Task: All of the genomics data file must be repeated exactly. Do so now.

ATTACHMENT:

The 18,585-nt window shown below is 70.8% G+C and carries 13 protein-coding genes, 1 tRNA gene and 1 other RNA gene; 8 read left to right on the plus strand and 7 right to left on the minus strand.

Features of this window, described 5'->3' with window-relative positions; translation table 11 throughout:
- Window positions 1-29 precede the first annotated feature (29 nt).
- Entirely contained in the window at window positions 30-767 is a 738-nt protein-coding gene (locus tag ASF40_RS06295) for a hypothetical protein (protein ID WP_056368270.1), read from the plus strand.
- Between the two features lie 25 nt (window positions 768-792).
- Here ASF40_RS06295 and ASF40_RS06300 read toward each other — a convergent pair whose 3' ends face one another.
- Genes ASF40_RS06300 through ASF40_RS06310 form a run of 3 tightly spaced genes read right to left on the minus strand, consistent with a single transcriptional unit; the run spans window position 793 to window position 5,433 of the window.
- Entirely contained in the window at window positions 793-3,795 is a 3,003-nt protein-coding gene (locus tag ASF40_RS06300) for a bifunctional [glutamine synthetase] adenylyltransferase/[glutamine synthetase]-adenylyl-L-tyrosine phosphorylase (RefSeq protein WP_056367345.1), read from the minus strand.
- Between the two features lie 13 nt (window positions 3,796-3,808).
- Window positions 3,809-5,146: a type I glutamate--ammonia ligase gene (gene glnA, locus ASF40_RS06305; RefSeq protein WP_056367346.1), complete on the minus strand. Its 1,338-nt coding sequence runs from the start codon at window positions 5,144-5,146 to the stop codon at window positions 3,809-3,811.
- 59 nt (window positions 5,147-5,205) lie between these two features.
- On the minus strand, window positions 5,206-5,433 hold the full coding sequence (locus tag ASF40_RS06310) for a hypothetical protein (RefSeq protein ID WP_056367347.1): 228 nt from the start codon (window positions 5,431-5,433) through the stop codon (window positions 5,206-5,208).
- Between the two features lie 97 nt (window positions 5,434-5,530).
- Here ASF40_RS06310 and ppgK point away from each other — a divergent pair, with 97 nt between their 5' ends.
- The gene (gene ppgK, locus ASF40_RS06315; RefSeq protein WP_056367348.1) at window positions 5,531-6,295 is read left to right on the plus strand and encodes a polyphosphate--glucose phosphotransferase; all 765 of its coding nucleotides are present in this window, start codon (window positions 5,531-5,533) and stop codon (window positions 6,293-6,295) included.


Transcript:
The 18,585-nt window shown below is 70.8% G+C and carries 13 protein-coding genes, 1 tRNA gene and 1 other RNA gene; 8 read left to right on the plus strand and 7 right to left on the minus strand.

Features of this window, described 5'->3' with window-relative positions; translation table 11 throughout:
- Window positions 1-29 precede the first annotated feature (29 nt).
- Entirely contained in the window at window positions 30-767 is a 738-nt protein-coding gene (locus tag ASF40_RS06295) for a hypothetical protein (protein ID WP_056368270.1), read from the plus strand.
- Between the two features lie 25 nt (window positions 768-792).
- Here ASF40_RS06295 and ASF40_RS06300 read toward each other — a convergent pair whose 3' ends face one another.
- Genes ASF40_RS06300 through ASF40_RS06310 form a run of 3 tightly spaced genes read right to left on the minus strand, consistent with a single transcriptional unit; the run spans window position 793 to window position 5,433 of the window.
- Entirely contained in the window at window positions 793-3,795 is a 3,003-nt protein-coding gene (locus tag ASF40_RS06300) for a bifunctional [glutamine synthetase] adenylyltransferase/[glutamine synthetase]-adenylyl-L-tyrosine phosphorylase (RefSeq protein WP_056367345.1), read from the minus strand.
- Between the two features lie 13 nt (window positions 3,796-3,808).
- Window positions 3,809-5,146: a type I glutamate--ammonia ligase gene (gene glnA, locus ASF40_RS06305; RefSeq protein WP_056367346.1), complete on the minus strand. Its 1,338-nt coding sequence runs from the start codon at window positions 5,144-5,146 to the stop codon at window positions 3,809-3,811.
- 59 nt (window positions 5,147-5,205) lie between these two features.
- On the minus strand, window positions 5,206-5,433 hold the full coding sequence (locus tag ASF40_RS06310) for a hypothetical protein (RefSeq protein ID WP_056367347.1): 228 nt from the start codon (window positions 5,431-5,433) through the stop codon (window positions 5,206-5,208).
- Between the two features lie 97 nt (window positions 5,434-5,530).
- Here ASF40_RS06310 and ppgK point away from each other — a divergent pair, with 97 nt between their 5' ends.
- The gene (gene ppgK, locus ASF40_RS06315; RefSeq protein WP_056367348.1) at window positions 5,531-6,295 is read left to right on the plus strand and encodes a polyphosphate--glucose phosphotransferase; all 765 of its coding nucleotides are present in this window, start codon (window positions 5,531-5,533) and stop codon (window positions 6,293-6,295) included.